A discussion about the superiority of MDF vs Solid Wood for painted applications

8 thoughts on “Painted Cabinet Doors – MDF vs Solid Wood

  1. I just watched your video on MDF vs Solid Wood for painted cabinet doors. The speaker did not address how mdf responds to nicks, scratches and other such damage. How does the homeowner repair? And what does the damage look like when this occurs vs. wood.

    1. it responds to nicks and damage about the same as a wood like Cherry might. Since it is only used for paint, you would simply touch up any damage with paint, perhaps filling any nick with a wood filler first. Damage is easier to conceal than on stained wood as you dont need to worry about wood tone or grain affecting final color. Painted MDF will look just like painted wood once repaired. No difference.

    1. MDF as a DW panel is OK so long as you wipe excess water away and as long as your DW does not vent steam in a way that the door panel would be jeopardized. We sell lots of them, but if this is a concern you have, we can do pretty much any MDF door as a solid wood door as well and that will alleviate the issue. So long as the finsish is not penetrated by the water, MDF is fine. Its when water gets under the finish (typically standing water getting into the panel/frame juncture) that it may blister. I appreciate your concerns and the thoughtfulness of your question as this is certainly a good one to be asking!

  2. What about plywood vs mdf? Plywood is stable like mdf but it is lighter. Are there any advantages vs mdf other than moisture resistance. MDF also probably finishes better than plywood.

    1. Plywood is not a great paint surface because the very thin veneer “checks” due to humidity and these micro-fissures can telegraph through to the face of the material. Additionally, plywood would need to be “edgebanded” to cover the cut edges and Conestoga does not paint the edgebanded doors (Savoy and Astoria) due to the banding being more visible after painting. So, if a customer desires to paint plywood one-piece doors, they would have to do the painting.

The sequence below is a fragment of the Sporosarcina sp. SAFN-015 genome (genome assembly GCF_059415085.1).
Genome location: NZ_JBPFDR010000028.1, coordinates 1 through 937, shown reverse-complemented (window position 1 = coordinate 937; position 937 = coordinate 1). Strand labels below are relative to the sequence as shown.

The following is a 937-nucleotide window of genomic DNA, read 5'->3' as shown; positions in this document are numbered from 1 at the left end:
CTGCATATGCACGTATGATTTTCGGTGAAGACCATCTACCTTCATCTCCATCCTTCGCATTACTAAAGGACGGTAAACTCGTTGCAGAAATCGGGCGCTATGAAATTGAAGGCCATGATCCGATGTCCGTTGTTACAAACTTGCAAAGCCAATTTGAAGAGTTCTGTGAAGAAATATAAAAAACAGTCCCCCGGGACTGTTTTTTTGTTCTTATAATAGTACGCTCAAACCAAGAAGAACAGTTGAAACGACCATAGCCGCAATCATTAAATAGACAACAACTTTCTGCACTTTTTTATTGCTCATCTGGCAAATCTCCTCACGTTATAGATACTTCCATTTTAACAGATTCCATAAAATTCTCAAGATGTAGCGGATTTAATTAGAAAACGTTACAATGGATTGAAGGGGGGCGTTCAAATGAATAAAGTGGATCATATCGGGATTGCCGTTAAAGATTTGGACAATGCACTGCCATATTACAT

3. Great video. Three questions:

    1. On the plywood question, what about plywood panel vs MDF panel? I don’t think plywood expands and contracts like solid wood, but im no expert.

    2. Since mdf doesn’t expand and contract, is there an advantage of glueing the center panel in?

    3. To help keep moisture out of the panel/frame juncture is it best practice to caulk that seem? If yes, what brand/type is best for that application?

    1. Plywood panels are faced with a veneer which will develop micro-checks (miniature splits) in the veneer as it is wood also and expands and contracts with humidity. These can/will show up in the paint finish. For paint, MDF is still the superior product for the panel.

      No need to as the panel should be held in place with space balls or some other panel centering device. Gluing the panel in is certainly up to you if you are painting the doors yourself, but not a necessary step.

      We would not recommend caulking the seam where the panel and frame meet as the caulk can crack over time and look unsightly. Again, if you are painting the doors yourself, you can certainly seal that juncture if you would like (would think any latex caulk would work fine), but it is not done from the factory. Some folks like to use wood doors in their sink area to alleviate any issues with standing water getting into the frame of the door, but this is not necessary if water is wiped away quickly and not left to sit in the panel/frame juncture.

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